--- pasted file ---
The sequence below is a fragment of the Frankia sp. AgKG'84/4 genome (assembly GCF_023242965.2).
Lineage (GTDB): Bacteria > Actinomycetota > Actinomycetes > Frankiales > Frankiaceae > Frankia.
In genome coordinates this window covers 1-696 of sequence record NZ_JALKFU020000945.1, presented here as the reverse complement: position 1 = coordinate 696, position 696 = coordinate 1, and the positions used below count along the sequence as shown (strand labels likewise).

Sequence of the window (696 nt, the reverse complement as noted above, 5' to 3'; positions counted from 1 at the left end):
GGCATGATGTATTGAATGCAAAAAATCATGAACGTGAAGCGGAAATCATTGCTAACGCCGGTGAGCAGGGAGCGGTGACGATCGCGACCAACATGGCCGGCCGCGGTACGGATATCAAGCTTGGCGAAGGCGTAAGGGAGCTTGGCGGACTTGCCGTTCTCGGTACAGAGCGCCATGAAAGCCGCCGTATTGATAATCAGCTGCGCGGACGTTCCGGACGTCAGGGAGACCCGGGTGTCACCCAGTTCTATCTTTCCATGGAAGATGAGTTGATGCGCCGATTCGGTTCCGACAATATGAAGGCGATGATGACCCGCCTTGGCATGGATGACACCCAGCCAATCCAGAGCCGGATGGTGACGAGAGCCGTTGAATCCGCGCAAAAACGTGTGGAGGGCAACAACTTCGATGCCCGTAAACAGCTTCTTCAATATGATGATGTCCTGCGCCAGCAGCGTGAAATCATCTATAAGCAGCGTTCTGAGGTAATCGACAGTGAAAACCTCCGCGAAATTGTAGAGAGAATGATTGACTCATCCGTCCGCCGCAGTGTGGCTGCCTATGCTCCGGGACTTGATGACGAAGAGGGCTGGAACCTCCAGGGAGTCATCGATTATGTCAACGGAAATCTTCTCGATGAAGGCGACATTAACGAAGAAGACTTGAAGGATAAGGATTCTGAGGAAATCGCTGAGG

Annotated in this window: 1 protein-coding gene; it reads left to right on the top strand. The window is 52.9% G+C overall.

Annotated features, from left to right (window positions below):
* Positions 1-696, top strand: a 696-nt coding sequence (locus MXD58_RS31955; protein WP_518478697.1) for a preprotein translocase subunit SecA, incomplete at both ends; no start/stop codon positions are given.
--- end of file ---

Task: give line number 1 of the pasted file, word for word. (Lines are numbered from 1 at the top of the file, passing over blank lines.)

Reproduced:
The sequence below is a fragment of the Frankia sp. AgKG'84/4 genome (assembly GCF_023242965.2).